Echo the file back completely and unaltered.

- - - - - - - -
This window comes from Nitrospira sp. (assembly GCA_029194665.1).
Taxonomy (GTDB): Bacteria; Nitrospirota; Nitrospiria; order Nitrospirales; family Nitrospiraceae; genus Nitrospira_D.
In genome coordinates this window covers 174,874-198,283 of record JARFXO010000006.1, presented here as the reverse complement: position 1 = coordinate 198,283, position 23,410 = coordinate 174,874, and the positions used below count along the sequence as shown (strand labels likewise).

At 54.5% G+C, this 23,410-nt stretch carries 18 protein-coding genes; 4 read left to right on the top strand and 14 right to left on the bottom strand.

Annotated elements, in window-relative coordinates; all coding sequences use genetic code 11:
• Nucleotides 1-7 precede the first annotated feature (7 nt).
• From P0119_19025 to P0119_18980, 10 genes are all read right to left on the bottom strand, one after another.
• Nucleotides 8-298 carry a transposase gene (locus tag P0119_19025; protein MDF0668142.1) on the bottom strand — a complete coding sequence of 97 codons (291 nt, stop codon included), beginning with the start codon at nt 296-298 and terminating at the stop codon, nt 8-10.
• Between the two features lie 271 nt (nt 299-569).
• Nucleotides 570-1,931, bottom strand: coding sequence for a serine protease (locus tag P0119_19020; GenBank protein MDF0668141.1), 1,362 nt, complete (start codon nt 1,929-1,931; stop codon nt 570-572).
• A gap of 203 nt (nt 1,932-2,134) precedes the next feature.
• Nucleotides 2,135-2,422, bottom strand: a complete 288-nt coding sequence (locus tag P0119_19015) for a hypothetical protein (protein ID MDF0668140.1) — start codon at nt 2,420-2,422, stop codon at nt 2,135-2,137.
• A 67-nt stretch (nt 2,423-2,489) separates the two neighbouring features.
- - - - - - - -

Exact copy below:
This window comes from Nitrospira sp. (assembly GCA_029194665.1).
Taxonomy (GTDB): Bacteria; Nitrospirota; Nitrospiria; order Nitrospirales; family Nitrospiraceae; genus Nitrospira_D.
In genome coordinates this window covers 174,874-198,283 of record JARFXO010000006.1, presented here as the reverse complement: position 1 = coordinate 198,283, position 23,410 = coordinate 174,874, and the positions used below count along the sequence as shown (strand labels likewise).

At 54.5% G+C, this 23,410-nt stretch carries 18 protein-coding genes; 4 read left to right on the top strand and 14 right to left on the bottom strand.

Annotated elements, in window-relative coordinates; all coding sequences use genetic code 11:
• Nucleotides 1-7 precede the first annotated feature (7 nt).
• From P0119_19025 to P0119_18980, 10 genes are all read right to left on the bottom strand, one after another.
• Nucleotides 8-298 carry a transposase gene (locus tag P0119_19025; protein MDF0668142.1) on the bottom strand — a complete coding sequence of 97 codons (291 nt, stop codon included), beginning with the start codon at nt 296-298 and terminating at the stop codon, nt 8-10.
• Between the two features lie 271 nt (nt 299-569).
• Nucleotides 570-1,931, bottom strand: coding sequence for a serine protease (locus tag P0119_19020; GenBank protein MDF0668141.1), 1,362 nt, complete (start codon nt 1,929-1,931; stop codon nt 570-572).
• A gap of 203 nt (nt 1,932-2,134) precedes the next feature.
• Nucleotides 2,135-2,422, bottom strand: a complete 288-nt coding sequence (locus tag P0119_19015) for a hypothetical protein (protein ID MDF0668140.1) — start codon at nt 2,420-2,422, stop codon at nt 2,135-2,137.
• A 67-nt stretch (nt 2,423-2,489) separates the two neighbouring features.